OZAUKEE COUNTY -- A search for a missing swimmer off the shores of Harrington Beach State Park in Ozaukee County was suspended Monday night, Aug. 20. The search will resume Tuesday morning, weather permitting.
The search was suspended as of 7:45 p.m. "due to low visibility and hazardous weather/water conditions," according to the Ozaukee County Sheriff's Office. They said the weather conditions will be re-evaluated Tuesday morning and search efforts will resume.
"There's always hope, so we will maintain that hope and continue searching. We will continue the search until it's determined that our efforts would be futile," said James Johnson, Ozaukee County sheriff.
The U.S. Coast Guard was assisting with the search, which began after a 911 call came in from a citizen at the park shortly after 1 p.m. Monday. It was reported that five people, all from the Milwaukee area, entered Lake Michigan to swim. Four managed to get out of the lake -- three with no injuries and one with life-threatening injuries. The injured person, a female in her 30s, was taken to a hospital.
One person remains missing. He was described as a male, white, in his 30s, wearing blue and orange swim trunks.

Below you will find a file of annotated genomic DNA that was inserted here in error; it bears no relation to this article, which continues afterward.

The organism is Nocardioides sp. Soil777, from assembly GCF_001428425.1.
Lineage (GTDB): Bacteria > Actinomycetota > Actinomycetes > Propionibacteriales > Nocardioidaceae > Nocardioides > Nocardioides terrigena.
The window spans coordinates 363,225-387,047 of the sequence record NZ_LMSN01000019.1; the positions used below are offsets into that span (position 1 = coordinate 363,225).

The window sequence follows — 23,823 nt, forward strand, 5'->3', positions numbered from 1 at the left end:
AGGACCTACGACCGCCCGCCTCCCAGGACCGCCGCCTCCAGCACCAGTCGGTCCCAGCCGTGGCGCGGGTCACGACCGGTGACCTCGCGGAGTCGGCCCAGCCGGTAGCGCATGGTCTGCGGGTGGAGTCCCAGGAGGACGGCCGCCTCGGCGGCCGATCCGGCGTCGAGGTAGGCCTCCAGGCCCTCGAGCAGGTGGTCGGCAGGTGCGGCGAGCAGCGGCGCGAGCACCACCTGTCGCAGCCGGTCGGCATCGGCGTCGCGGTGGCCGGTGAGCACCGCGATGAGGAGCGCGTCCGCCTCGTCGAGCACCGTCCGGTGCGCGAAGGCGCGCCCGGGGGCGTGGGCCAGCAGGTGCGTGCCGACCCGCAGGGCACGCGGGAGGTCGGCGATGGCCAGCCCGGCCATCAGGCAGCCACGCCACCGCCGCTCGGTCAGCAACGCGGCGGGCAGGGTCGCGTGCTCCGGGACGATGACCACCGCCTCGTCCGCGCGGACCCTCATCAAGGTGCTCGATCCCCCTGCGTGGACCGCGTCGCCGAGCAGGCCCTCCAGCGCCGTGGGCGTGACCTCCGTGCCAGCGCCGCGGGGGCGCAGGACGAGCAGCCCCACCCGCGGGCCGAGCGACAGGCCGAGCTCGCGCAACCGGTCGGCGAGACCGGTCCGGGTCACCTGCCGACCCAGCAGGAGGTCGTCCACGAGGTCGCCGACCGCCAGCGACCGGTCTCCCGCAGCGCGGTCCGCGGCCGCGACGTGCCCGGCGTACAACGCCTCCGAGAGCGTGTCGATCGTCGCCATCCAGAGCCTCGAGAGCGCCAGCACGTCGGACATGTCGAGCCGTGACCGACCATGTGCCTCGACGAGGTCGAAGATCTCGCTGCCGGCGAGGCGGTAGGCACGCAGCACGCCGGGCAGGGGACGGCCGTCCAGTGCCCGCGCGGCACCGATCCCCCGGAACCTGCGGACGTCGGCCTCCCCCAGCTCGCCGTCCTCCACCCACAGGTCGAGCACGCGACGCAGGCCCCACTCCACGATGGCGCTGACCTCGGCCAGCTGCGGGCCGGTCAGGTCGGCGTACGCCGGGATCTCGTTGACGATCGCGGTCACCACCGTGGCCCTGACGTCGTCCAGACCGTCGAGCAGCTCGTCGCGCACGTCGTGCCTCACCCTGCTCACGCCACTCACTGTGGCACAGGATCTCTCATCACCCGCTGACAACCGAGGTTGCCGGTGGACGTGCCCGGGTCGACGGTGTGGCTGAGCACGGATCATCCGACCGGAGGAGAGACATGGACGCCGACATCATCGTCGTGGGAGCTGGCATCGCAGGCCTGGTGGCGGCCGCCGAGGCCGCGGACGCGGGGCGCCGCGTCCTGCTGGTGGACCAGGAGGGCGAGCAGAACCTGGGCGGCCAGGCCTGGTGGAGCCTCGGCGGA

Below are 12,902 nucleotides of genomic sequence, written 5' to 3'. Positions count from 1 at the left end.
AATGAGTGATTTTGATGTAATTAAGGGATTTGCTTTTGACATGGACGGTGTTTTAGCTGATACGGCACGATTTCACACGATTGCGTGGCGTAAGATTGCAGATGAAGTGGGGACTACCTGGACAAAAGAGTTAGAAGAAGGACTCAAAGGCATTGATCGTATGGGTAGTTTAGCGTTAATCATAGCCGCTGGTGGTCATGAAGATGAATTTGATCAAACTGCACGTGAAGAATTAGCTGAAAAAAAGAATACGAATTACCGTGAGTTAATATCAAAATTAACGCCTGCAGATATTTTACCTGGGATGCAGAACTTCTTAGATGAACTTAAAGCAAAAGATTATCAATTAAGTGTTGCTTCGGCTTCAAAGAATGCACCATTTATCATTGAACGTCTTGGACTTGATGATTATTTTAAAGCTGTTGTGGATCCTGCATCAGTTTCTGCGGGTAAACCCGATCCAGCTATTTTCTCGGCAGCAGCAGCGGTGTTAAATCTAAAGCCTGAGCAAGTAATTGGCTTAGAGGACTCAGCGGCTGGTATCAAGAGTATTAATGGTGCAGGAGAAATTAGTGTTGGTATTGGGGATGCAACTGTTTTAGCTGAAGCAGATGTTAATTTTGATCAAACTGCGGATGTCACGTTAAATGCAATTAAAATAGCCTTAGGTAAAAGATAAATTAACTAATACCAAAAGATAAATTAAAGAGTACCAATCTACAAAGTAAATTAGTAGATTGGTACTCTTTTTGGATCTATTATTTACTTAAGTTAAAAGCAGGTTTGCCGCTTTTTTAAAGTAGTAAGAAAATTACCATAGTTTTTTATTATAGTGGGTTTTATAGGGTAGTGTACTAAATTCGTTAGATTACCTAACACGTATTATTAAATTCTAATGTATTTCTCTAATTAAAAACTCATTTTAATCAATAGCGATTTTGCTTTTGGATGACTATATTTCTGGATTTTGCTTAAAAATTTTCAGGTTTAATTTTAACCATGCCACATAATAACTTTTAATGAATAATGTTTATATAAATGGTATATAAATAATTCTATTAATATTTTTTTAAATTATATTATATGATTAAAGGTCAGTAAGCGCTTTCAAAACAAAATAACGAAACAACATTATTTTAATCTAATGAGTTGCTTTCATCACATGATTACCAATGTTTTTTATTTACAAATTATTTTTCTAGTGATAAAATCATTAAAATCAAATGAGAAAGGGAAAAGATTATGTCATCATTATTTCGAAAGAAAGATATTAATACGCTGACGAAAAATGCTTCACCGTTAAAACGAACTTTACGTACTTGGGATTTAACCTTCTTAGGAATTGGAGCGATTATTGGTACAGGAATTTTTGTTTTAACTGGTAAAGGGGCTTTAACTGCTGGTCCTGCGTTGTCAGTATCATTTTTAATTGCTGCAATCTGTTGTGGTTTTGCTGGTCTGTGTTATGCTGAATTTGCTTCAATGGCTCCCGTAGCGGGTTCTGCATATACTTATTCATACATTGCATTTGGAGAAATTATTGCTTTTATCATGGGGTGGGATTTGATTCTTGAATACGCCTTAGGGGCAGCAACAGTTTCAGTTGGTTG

Search efforts Monday involved multiple agencies, including the U.S. Coast Guard, Ozaukee County rescue boat, Sheboygan County Sheriff’s Office rescue boat, Flight For Life, Washington County Sheriff’s Office, DNR, Cedarburg/Mequon/Port dive teams, and Belgium/Fredonia/Cedar Grove EMS.
If anyone has information regarding the missing subject’s whereabouts, you are urged to contact the Ozaukee County Sheriff’s Office at 262-284-7172.
The National Weather Service issued a Beach Hazard Statement along Lake Michigan's shoreline to be in effect through Tuesday evening -- because of strong rip currents and high waves. Over the weekend, three children drowned in Lake Michigan, in Illinois and Indiana. Officials said strong rip currents were creating waves up to seven feet high.
"We're looking at winds (Monday night) 20-25 knots and that starts creating more hazardous seas. You should stay out of the water and not be swimming," said Darrell Strickland, U.S. Coast Guard.
As water conditions are always changing, it's recommended that you don't panic if you're swept up by its strength.
"Try to remain calm. Hold your breath and try to go parallel with the shoreline. The more you fight it, the more vulnerable you become to drowning," said Strickland.